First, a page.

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Reviewed: Dec. 9, 2009
If using table salt or canning salt use half of what is called for if kosher is listed in recipe. I have unintentionally brined a whole chicken for over 24 hrs (when dinner plans changed) and it was not over salted or mushy. I also do not rinse my birds after brining and have not noticed any effects. To make sure the salt and sugar disolve I fill a half gallon container about half full with the warmest water I can get out of the tap. Add salt and sugar, stir until disolved. Add ice to container, stir to cool water down. Strain ice if desired and fill container to bring to 1gal then add soy and other ingredients.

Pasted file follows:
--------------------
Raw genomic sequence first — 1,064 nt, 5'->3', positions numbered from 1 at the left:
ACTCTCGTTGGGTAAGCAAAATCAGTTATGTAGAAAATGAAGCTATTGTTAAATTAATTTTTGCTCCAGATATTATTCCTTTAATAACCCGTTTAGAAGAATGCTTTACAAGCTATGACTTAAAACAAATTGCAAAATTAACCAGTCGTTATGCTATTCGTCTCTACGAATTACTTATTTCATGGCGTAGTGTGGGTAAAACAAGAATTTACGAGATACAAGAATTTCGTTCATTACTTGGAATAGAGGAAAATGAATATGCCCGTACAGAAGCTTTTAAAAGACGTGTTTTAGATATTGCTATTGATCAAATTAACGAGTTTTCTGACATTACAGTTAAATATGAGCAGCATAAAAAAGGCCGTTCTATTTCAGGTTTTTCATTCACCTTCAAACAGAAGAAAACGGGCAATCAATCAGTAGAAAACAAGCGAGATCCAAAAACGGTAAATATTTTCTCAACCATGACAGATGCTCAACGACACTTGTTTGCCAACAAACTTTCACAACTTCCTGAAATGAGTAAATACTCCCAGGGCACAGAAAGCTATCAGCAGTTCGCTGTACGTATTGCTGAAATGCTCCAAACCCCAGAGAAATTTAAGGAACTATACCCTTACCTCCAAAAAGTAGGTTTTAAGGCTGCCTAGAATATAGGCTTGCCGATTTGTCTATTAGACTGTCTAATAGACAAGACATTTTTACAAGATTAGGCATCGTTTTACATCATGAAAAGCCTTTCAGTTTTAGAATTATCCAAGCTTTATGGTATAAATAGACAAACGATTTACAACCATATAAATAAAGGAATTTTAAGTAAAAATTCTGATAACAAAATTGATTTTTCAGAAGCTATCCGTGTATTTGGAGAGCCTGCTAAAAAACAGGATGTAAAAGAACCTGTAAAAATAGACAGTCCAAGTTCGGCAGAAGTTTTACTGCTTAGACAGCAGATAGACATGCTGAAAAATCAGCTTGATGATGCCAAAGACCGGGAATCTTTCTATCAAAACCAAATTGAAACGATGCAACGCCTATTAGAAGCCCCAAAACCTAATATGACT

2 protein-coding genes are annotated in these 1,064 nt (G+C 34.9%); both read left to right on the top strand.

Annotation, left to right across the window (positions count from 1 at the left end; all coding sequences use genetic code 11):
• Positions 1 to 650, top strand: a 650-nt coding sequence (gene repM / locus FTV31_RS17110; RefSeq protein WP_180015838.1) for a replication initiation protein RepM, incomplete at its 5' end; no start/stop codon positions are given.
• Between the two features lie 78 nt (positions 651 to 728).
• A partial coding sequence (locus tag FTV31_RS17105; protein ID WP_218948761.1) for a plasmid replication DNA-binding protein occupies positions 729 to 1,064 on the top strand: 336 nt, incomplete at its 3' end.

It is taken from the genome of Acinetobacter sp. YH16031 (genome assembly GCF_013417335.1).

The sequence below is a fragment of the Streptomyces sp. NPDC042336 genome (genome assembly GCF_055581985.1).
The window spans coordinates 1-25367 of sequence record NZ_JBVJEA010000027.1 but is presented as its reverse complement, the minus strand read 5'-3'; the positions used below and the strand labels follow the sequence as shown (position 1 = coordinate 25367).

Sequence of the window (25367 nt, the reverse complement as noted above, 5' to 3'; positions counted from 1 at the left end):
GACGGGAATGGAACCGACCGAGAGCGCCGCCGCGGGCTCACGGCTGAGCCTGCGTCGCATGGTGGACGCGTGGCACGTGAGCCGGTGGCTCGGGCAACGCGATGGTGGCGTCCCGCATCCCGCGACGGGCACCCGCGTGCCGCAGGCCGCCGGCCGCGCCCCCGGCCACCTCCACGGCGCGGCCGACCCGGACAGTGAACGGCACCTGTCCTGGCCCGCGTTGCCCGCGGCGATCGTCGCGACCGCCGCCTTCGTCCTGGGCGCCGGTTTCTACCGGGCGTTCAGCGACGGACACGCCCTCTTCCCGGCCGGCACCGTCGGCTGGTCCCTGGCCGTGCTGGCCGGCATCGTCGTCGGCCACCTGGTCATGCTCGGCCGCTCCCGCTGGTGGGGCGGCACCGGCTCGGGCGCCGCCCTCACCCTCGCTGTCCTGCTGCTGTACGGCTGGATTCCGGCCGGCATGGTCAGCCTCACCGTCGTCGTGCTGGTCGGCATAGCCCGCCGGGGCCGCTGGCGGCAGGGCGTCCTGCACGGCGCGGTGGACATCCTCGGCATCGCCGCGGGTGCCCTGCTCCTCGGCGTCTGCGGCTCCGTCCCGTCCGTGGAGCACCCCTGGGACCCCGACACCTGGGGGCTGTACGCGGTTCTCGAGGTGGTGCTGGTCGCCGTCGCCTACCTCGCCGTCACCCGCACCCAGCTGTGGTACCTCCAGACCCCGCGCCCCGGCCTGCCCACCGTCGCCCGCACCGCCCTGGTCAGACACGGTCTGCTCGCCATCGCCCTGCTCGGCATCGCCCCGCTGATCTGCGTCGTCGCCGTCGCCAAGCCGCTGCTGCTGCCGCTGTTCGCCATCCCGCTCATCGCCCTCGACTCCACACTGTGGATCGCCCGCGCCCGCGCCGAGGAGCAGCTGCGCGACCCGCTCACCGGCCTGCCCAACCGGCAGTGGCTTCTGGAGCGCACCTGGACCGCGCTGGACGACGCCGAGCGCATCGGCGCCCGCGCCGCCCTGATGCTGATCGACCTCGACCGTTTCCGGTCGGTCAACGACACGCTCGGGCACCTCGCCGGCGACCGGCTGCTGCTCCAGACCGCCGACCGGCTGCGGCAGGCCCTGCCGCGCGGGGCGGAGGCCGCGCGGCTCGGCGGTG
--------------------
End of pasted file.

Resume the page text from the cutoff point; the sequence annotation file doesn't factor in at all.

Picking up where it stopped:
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Reviewed: Jan. 18, 2009
This is a great foundation kind of recipe. You can add your own touch. I agree with Nox,COLD is the way to go. I used brown sugar,garlic and onion powder. A few shakes of crushed red pepper, added a little kick.I will never roast another chicken, turkey etc. without brining it first.
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Photo by kiki99

Cooking Level: Expert

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Reviewed: Sep. 17, 2008
Really good brine. Made my grilled chicken really moist and juicy without being overwhelming. NOTE: You cannot use table salt or it will be too salty. Thank you!
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Photo by VICTORIAJ

Cooking Level: Expert

Home Town: Saint Charles, Illinois, USA
Living In: Klamath Falls, Oregon, USA